1. Borma Forn – not quite a home oven, not quite a Dutch oven, not quite a Bundt pan with a lid… This was the ideal pot to use over the spiritiera. Prepare it in the morning, and by the time the family sits down to lunch they’d have a delicious meal of gooey melted onions, carrots, chicken, and boulangère potatoes, peppered with fennel seeds, that would be crunchy on the top but melty at the bottom. Of course you could use it on the hob too, and inside the oven, without the lid, it made deliciously moist cakes. Some handles were removable – those that were not left a nasty smell in the air when heated.
2. Buses in Glorious Technicolor – the illiterate and confused, but not the colour-blind, didn’t have problems deciding whether they ought to make a dash for the bus that would just be leaving its berth. You didn’t have to ask the driver of a three-numbered vehicle whether it passed through Triq iż-Żinżel, because it either did… or didn’t. Commuters to or from Żabbar would feel especially lucky if they chanced a bus the driver of which was a member of Taż-Żiffa family… their family nickname was self-explanatory.
3. Cinemas – these were not the huge, air-conditioned mega-halls of today. They were crummy places, smelling of stale cigarette smoke, and some of the seats would have been vandalised. It was not unusual to see cockroaches roaming the aisles when the lights were turned on – or even feel them on your skin when you were snacking. In an effort to drum up audiences, the distributors set contests (“Which of the characters died in Towering Inferno?” Easy: write the names, and cross them off as they perish…), or gave printed slips of pink paper that doubled as free tickets, in the hope that the recipients would take a paying guest along.
4. London vs. Oxford – Before Matsec (and Abacus) fouled up the system, one could (almost) decide for which set of examinations to sit when it came to ‘O’ and ‘A’ Levels. One could also sit for language exams in Form IV, to get them over and done with and, at least theoretically, be able to concentrate on Biology and Geography and kindred topics. This practice was stopped when students were accused of skipping lessons or acting the fool when they did attend. Moreover, some schools insisted that students sit for language exams again, in form V, so as to have a “full set” of results… and students rarely defied the Head of School, who would obviously be contact when said student would be seeking a jo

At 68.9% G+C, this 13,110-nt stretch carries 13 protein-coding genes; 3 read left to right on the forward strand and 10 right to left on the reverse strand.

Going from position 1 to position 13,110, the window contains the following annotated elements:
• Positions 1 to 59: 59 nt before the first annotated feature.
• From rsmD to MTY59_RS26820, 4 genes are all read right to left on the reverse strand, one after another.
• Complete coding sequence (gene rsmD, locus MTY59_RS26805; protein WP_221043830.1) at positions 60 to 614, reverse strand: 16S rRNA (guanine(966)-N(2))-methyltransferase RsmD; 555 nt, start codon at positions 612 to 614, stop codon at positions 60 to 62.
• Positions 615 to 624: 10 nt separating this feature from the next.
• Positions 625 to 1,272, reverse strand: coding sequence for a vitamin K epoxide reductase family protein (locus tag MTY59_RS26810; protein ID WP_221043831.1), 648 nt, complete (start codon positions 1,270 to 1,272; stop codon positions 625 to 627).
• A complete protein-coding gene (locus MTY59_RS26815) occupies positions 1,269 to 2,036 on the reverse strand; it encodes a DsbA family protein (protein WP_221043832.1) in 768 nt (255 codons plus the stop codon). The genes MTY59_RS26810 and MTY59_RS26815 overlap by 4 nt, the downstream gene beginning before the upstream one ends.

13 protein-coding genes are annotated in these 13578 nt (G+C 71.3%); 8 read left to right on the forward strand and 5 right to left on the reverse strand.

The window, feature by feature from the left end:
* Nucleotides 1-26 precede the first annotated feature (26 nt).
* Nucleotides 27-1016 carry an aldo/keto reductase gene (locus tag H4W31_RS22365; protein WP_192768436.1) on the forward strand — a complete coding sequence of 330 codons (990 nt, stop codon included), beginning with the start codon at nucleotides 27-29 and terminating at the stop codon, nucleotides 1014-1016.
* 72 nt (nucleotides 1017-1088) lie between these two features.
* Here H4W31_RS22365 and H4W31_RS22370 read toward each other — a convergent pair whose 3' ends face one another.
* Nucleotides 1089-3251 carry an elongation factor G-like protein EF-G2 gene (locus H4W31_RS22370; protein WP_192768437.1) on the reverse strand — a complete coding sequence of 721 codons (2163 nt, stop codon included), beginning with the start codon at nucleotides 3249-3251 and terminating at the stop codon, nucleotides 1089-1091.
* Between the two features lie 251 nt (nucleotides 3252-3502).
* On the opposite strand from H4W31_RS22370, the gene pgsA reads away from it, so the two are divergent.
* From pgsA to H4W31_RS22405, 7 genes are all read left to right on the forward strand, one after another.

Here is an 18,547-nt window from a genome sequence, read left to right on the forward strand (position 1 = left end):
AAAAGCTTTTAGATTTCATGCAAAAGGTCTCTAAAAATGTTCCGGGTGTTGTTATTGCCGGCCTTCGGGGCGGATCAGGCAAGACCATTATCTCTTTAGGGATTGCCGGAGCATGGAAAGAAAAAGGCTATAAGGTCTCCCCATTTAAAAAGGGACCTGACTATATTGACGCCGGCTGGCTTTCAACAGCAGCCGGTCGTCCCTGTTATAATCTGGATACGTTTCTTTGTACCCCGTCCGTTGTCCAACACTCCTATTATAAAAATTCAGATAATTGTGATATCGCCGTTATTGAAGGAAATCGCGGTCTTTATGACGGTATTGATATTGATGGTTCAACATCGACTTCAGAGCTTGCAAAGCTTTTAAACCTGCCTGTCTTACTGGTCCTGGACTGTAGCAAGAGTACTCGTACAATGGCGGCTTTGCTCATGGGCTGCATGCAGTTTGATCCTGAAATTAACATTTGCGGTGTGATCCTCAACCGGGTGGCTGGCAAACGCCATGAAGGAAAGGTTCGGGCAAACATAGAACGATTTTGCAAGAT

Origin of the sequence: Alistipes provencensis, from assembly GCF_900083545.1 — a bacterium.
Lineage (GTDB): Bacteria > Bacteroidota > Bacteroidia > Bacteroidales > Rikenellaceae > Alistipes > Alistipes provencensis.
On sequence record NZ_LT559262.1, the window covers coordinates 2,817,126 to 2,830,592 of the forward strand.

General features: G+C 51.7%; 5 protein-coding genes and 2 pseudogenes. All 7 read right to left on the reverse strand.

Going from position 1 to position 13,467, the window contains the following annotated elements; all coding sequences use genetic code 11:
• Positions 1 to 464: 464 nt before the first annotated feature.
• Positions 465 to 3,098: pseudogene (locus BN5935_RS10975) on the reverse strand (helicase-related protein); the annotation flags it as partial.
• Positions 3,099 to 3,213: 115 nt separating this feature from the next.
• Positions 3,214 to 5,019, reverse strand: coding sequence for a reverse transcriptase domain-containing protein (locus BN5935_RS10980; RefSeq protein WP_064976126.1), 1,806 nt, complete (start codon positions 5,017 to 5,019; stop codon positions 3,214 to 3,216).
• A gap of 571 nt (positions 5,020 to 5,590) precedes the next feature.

5. Manual Typewriters – touch-typing lessons enabled some whiz-kids to reach speeds of 60 words or more per minute. Sometimes, however, the keys got stuck, and messed up the proceedings. Ribbons needed to be changed – a messy affair if you were all thumbs. Electric typewriters made things somewhat easier – but (expensive) ribbons came in tamper-proof, closed cassettes and could not be reused. So-called golf-ball electric typewriters had the letters on a removable ball (different fonts were available); they were prone to malfunctions and did not last long on the market. Some of us passed the time making pictures and portraits using punctuation marks and letters, for which there were manuals.
6. Pop Idols – Marc Bolan, David Cassidy, Donny Osmond… all these were pinups, and crushes, mostly for the girls, coming after the Beatles and before the Boy Bands. Some of us could not be bothered with these ‘boys’. So we fan-girled Adam Ant, or Elton John, or Bryan Ferry. Posters were available in Jackie magazine (which got its name from Jacqueline Wilson, author of the Tracy Beaker and related series).
7. Stork – I knew with all my being that it was not butter, because it left a cloying taste in my mouth, despite the tagline “togħma ta’ krema, togħma ta’ Stork”. Stork was – and still is – a household name. Whipping it up with an equal quantity of salted butter made it almost palatable.
8. The Mangiadischi – as the name indicates, this piece of equipment ‘ate’ 45 r.p.m. discs (it did not take long playing records). It also ate up batteries, because since it was portable, and depended on them for power, playing discs non-stop made sure of that. Then there were cassette-recorders, with which we complied tapes from songs played on the radio. Disc jockeys made sure of ruining the game through platter-chatter over the music.
9. The Seaview Hotel, Buġibba – this belonged to the Jesuits. Retreats were held there, as in Mount Saint Joseph and Manresa House (Gozo) these days. Sunday Mass was celebrated for the summer population. But the advent of the half-naked, bucket-and-spade brigade tourists meant it could no longer function as a place of rest and peace and quiet, so it was put on the market.
10. Youth Centres etc. – Parents tended to be stricter then, than they are now. Sleep-overs were few and far between. So their offspring joined the Parish Youth Club, the Guides / Scouts, Catholic Action, or the Legion of Mary… on the age-old principle of needs must when the Devil drives. Belonging to an authentic association gave them access to both legitimate outings and ‘genuine’ alibis. It did no harm that sometimes, one met potential wives or husbands during activities held by the said group(s), either.